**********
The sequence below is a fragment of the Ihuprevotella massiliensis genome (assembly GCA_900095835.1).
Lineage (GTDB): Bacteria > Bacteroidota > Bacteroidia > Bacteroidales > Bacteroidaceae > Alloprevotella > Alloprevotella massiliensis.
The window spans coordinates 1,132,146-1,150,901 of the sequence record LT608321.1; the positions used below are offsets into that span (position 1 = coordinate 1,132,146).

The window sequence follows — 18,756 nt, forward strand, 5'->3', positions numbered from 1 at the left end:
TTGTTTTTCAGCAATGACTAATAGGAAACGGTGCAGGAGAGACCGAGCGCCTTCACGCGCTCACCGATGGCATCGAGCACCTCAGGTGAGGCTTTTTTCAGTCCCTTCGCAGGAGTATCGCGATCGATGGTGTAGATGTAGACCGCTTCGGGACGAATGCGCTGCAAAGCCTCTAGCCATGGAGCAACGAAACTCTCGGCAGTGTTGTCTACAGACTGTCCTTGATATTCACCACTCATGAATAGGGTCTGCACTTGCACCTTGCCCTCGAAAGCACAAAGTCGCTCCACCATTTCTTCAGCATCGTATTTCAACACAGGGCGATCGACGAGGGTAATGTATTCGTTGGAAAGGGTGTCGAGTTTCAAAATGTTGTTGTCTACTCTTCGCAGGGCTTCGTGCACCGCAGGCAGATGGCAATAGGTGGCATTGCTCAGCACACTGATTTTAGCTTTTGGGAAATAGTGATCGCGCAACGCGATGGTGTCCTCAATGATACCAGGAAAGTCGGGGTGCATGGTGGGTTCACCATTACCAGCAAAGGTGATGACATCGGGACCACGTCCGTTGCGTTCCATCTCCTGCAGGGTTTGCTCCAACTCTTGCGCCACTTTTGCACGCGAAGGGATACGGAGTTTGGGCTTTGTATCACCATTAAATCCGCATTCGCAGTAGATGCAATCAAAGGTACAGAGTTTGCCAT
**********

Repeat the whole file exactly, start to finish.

The sequence below is a fragment of the Ihuprevotella massiliensis genome (assembly GCA_900095835.1).
Lineage (GTDB): Bacteria > Bacteroidota > Bacteroidia > Bacteroidales > Bacteroidaceae > Alloprevotella > Alloprevotella massiliensis.
The window spans coordinates 1,132,146-1,150,901 of the sequence record LT608321.1; the positions used below are offsets into that span (position 1 = coordinate 1,132,146).

The window sequence follows — 18,756 nt, forward strand, 5'->3', positions numbered from 1 at the left end:
TTGTTTTTCAGCAATGACTAATAGGAAACGGTGCAGGAGAGACCGAGCGCCTTCACGCGCTCACCGATGGCATCGAGCACCTCAGGTGAGGCTTTTTTCAGTCCCTTCGCAGGAGTATCGCGATCGATGGTGTAGATGTAGACCGCTTCGGGACGAATGCGCTGCAAAGCCTCTAGCCATGGAGCAACGAAACTCTCGGCAGTGTTGTCTACAGACTGTCCTTGATATTCACCACTCATGAATAGGGTCTGCACTTGCACCTTGCCCTCGAAAGCACAAAGTCGCTCCACCATTTCTTCAGCATCGTATTTCAACACAGGGCGATCGACGAGGGTAATGTATTCGTTGGAAAGGGTGTCGAGTTTCAAAATGTTGTTGTCTACTCTTCGCAGGGCTTCGTGCACCGCAGGCAGATGGCAATAGGTGGCATTGCTCAGCACACTGATTTTAGCTTTTGGGAAATAGTGATCGCGCAACGCGATGGTGTCCTCAATGATACCAGGAAAGTCGGGGTGCATGGTGGGTTCACCATTACCAGCAAAGGTGATGACATCGGGACCACGTCCGTTGCGTTCCATCTCCTGCAGGGTTTGCTCCAACTCTTGCGCCACTTTTGCACGCGAAGGGATACGGAGTTTGGGCTTTGTATCACCATTAAATCCGCATTCGCAGTAGATGCAATCAAAGGTACAGAGTTTGCCAT